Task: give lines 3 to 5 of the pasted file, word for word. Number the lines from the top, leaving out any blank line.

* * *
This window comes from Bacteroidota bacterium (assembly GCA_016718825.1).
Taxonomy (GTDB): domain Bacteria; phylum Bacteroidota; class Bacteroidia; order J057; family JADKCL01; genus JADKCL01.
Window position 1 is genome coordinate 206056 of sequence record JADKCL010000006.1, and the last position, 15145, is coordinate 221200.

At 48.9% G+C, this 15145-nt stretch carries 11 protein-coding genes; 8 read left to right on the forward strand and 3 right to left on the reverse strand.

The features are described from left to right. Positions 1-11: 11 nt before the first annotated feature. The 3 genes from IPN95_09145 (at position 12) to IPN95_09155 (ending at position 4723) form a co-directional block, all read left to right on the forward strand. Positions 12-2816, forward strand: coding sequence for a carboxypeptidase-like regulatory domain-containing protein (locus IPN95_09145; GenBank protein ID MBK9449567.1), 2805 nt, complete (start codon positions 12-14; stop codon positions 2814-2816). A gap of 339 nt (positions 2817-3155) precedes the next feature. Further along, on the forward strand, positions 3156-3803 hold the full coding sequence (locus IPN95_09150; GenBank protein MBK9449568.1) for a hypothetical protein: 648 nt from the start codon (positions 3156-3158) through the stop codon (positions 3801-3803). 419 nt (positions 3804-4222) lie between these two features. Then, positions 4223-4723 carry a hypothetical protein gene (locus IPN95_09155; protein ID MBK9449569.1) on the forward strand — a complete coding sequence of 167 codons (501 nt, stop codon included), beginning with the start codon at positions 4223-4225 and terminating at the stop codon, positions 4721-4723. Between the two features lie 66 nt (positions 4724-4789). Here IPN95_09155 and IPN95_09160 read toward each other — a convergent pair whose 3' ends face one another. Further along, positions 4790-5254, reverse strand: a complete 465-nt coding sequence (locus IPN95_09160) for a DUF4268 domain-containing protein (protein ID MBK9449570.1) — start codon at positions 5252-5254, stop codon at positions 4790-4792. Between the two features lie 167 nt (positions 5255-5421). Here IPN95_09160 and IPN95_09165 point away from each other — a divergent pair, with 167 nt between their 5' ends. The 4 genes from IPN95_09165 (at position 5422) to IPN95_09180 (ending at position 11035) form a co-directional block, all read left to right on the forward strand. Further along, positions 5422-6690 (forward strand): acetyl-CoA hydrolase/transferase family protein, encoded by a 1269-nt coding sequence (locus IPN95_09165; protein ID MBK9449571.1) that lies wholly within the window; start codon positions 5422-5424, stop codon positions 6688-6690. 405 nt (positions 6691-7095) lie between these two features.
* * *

Window position 1 is genome coordinate 206056 of sequence record JADKCL010000006.1, and the last position, 15145, is coordinate 221200.

At 48.9% G+C, this 15145-nt stretch carries 11 protein-coding genes; 8 read left to right on the forward strand and 3 right to left on the reverse strand.

The features are described from left to right. Positions 1-11: 11 nt before the first annotated feature. The 3 genes from IPN95_09145 (at position 12) to IPN95_09155 (ending at position 4723) form a co-directional block, all read left to right on the forward strand. Positions 12-2816, forward strand: coding sequence for a carboxypeptidase-like regulatory domain-containing protein (locus IPN95_09145; GenBank protein ID MBK9449567.1), 2805 nt, complete (start codon positions 12-14; stop codon positions 2814-2816). A gap of 339 nt (positions 2817-3155) precedes the next feature. Further along, on the forward strand, positions 3156-3803 hold the full coding sequence (locus IPN95_09150; GenBank protein MBK9449568.1) for a hypothetical protein: 648 nt from the start codon (positions 3156-3158) through the stop codon (positions 3801-3803). 419 nt (positions 3804-4222) lie between these two features. Then, positions 4223-4723 carry a hypothetical protein gene (locus IPN95_09155; protein ID MBK9449569.1) on the forward strand — a complete coding sequence of 167 codons (501 nt, stop codon included), beginning with the start codon at positions 4223-4225 and terminating at the stop codon, positions 4721-4723. Between the two features lie 66 nt (positions 4724-4789). Here IPN95_09155 and IPN95_09160 read toward each other — a convergent pair whose 3' ends face one another. Further along, positions 4790-5254, reverse strand: a complete 465-nt coding sequence (locus IPN95_09160) for a DUF4268 domain-containing protein (protein ID MBK9449570.1) — start codon at positions 5252-5254, stop codon at positions 4790-4792. Between the two features lie 167 nt (positions 5255-5421). Here IPN95_09160 and IPN95_09165 point away from each other — a divergent pair, with 167 nt between their 5' ends. The 4 genes from IPN95_09165 (at position 5422) to IPN95_09180 (ending at position 11035) form a co-directional block, all read left to right on the forward strand. Further along, positions 5422-6690 (forward strand): acetyl-CoA hydrolase/transferase family protein, encoded by a 1269-nt coding sequence (locus IPN95_09165; protein ID MBK9449571.1) that lies wholly within the window; start codon positions 5422-5424, stop codon positions 6688-6690. 405 nt (positions 6691-7095) lie between these two features.